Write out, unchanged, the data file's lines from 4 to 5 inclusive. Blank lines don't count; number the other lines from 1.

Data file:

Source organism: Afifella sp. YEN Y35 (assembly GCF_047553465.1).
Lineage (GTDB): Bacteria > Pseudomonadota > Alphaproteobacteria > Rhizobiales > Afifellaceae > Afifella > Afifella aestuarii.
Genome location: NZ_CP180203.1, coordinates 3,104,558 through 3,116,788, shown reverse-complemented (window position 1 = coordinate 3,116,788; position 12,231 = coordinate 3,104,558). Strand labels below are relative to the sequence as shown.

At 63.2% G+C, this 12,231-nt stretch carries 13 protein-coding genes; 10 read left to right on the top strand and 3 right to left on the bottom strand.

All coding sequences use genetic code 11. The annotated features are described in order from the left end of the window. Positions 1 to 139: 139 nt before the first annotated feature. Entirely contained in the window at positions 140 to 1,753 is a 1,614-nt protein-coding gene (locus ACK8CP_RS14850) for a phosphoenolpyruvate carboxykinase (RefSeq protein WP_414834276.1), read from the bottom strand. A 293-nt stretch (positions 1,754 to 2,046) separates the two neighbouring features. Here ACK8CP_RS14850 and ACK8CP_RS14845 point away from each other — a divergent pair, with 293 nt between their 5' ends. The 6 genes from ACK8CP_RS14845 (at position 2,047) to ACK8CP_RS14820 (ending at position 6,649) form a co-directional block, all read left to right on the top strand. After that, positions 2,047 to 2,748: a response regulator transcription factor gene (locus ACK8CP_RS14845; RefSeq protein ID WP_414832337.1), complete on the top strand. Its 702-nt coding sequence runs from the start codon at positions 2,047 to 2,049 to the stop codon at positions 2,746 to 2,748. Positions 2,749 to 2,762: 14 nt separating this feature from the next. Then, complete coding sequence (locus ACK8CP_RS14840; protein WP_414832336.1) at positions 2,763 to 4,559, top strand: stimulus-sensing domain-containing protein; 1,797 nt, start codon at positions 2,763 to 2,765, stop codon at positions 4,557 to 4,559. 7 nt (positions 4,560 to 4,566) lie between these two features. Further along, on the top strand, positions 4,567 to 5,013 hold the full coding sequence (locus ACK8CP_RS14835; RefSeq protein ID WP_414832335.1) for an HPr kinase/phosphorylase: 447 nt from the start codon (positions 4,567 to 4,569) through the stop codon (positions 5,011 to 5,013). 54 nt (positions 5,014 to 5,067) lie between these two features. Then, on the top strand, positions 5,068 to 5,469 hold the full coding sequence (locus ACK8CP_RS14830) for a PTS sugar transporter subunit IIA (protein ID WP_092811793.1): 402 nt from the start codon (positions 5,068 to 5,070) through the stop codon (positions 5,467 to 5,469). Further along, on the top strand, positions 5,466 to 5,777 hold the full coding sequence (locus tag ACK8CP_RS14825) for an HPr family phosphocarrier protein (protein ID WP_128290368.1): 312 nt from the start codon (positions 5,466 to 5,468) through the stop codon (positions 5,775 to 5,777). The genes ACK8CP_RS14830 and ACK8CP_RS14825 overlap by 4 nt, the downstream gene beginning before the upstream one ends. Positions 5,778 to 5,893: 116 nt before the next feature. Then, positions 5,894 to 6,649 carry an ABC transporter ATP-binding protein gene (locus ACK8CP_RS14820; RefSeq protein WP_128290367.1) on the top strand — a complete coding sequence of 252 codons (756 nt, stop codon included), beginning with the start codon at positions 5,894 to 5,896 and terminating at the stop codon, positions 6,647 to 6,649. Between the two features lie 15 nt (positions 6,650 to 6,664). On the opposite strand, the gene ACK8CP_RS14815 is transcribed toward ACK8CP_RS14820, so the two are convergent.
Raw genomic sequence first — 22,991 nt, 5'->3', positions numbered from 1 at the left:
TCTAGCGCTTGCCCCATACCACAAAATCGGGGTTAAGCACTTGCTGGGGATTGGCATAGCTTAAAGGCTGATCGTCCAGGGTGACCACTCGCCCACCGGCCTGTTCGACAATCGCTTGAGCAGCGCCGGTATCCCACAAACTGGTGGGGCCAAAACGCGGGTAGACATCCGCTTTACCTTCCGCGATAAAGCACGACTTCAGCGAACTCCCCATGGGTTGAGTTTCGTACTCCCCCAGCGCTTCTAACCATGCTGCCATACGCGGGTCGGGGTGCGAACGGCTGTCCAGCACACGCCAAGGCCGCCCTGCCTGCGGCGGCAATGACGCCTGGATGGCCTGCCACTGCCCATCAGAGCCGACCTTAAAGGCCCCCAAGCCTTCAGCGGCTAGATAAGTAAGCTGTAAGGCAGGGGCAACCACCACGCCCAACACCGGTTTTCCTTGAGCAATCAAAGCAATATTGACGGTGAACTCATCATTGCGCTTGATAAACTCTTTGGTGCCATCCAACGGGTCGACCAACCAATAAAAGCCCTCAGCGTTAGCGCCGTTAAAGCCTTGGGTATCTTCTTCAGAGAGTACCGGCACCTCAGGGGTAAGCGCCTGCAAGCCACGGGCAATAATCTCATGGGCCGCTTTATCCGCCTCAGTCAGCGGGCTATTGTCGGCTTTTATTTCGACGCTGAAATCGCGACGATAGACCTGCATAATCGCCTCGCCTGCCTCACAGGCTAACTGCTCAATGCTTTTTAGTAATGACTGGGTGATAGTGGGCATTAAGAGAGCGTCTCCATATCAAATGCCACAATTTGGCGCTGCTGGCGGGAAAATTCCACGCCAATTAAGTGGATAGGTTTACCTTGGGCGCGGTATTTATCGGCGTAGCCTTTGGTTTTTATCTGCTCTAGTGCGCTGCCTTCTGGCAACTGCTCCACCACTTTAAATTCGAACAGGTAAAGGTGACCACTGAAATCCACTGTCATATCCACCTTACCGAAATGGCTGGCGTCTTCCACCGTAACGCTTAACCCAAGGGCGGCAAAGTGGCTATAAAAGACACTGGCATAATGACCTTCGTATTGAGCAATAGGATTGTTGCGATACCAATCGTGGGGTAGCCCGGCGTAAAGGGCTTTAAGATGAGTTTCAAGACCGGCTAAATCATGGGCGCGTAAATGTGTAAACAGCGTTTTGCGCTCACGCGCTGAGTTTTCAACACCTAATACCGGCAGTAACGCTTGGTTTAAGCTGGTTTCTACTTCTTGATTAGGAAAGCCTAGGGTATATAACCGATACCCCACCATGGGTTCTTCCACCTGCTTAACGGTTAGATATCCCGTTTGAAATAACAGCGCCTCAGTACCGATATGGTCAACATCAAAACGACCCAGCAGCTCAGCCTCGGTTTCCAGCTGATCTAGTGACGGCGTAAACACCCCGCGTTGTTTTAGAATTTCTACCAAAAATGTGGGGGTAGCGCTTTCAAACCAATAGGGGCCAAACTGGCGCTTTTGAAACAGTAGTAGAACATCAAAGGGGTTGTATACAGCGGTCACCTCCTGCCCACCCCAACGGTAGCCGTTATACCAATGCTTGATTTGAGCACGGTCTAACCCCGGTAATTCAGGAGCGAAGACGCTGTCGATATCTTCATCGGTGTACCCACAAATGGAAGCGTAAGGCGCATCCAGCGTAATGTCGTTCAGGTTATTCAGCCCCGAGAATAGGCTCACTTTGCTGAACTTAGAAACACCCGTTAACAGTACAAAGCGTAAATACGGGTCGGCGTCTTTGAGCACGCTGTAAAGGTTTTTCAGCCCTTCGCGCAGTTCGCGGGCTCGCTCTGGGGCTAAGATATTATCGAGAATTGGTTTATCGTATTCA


At 63.2% G+C, this 12,231-nt stretch carries 13 protein-coding genes; 10 read left to right on the top strand and 3 right to left on the bottom strand.

All coding sequences use genetic code 11. The annotated features are described in order from the left end of the window. Positions 1 to 139: 139 nt before the first annotated feature. Entirely contained in the window at positions 140 to 1,753 is a 1,614-nt protein-coding gene (locus ACK8CP_RS14850) for a phosphoenolpyruvate carboxykinase (RefSeq protein WP_414834276.1), read from the bottom strand. A 293-nt stretch (positions 1,754 to 2,046) separates the two neighbouring features. Here ACK8CP_RS14850 and ACK8CP_RS14845 point away from each other — a divergent pair, with 293 nt between their 5' ends. The 6 genes from ACK8CP_RS14845 (at position 2,047) to ACK8CP_RS14820 (ending at position 6,649) form a co-directional block, all read left to right on the top strand. After that, positions 2,047 to 2,748: a response regulator transcription factor gene (locus ACK8CP_RS14845; RefSeq protein ID WP_414832337.1), complete on the top strand. Its 702-nt coding sequence runs from the start codon at positions 2,047 to 2,049 to the stop codon at positions 2,746 to 2,748. Positions 2,749 to 2,762: 14 nt separating this feature from the next. Then, complete coding sequence (locus ACK8CP_RS14840; protein WP_414832336.1) at positions 2,763 to 4,559, top strand: stimulus-sensing domain-containing protein; 1,797 nt, start codon at positions 2,763 to 2,765, stop codon at positions 4,557 to 4,559. 7 nt (positions 4,560 to 4,566) lie between these two features. Further along, on the top strand, positions 4,567 to 5,013 hold the full coding sequence (locus ACK8CP_RS14835; RefSeq protein ID WP_414832335.1) for an HPr kinase/phosphorylase: 447 nt from the start codon (positions 4,567 to 4,569) through the stop codon (positions 5,011 to 5,013). 54 nt (positions 5,014 to 5,067) lie between these two features. Then, on the top strand, positions 5,068 to 5,469 hold the full coding sequence (locus ACK8CP_RS14830) for a PTS sugar transporter subunit IIA (protein ID WP_092811793.1): 402 nt from the start codon (positions 5,068 to 5,070) through the stop codon (positions 5,467 to 5,469). Further along, on the top strand, positions 5,466 to 5,777 hold the full coding sequence (locus tag ACK8CP_RS14825) for an HPr family phosphocarrier protein (protein ID WP_128290368.1): 312 nt from the start codon (positions 5,466 to 5,468) through the stop codon (positions 5,775 to 5,777). The genes ACK8CP_RS14830 and ACK8CP_RS14825 overlap by 4 nt, the downstream gene beginning before the upstream one ends. Positions 5,778 to 5,893: 116 nt before the next feature. Then, positions 5,894 to 6,649 carry an ABC transporter ATP-binding protein gene (locus ACK8CP_RS14820; RefSeq protein WP_128290367.1) on the top strand — a complete coding sequence of 252 codons (756 nt, stop codon included), beginning with the start codon at positions 5,894 to 5,896 and terminating at the stop codon, positions 6,647 to 6,649. Between the two features lie 15 nt (positions 6,650 to 6,664). On the opposite strand, the gene ACK8CP_RS14815 is transcribed toward ACK8CP_RS14820, so the two are convergent.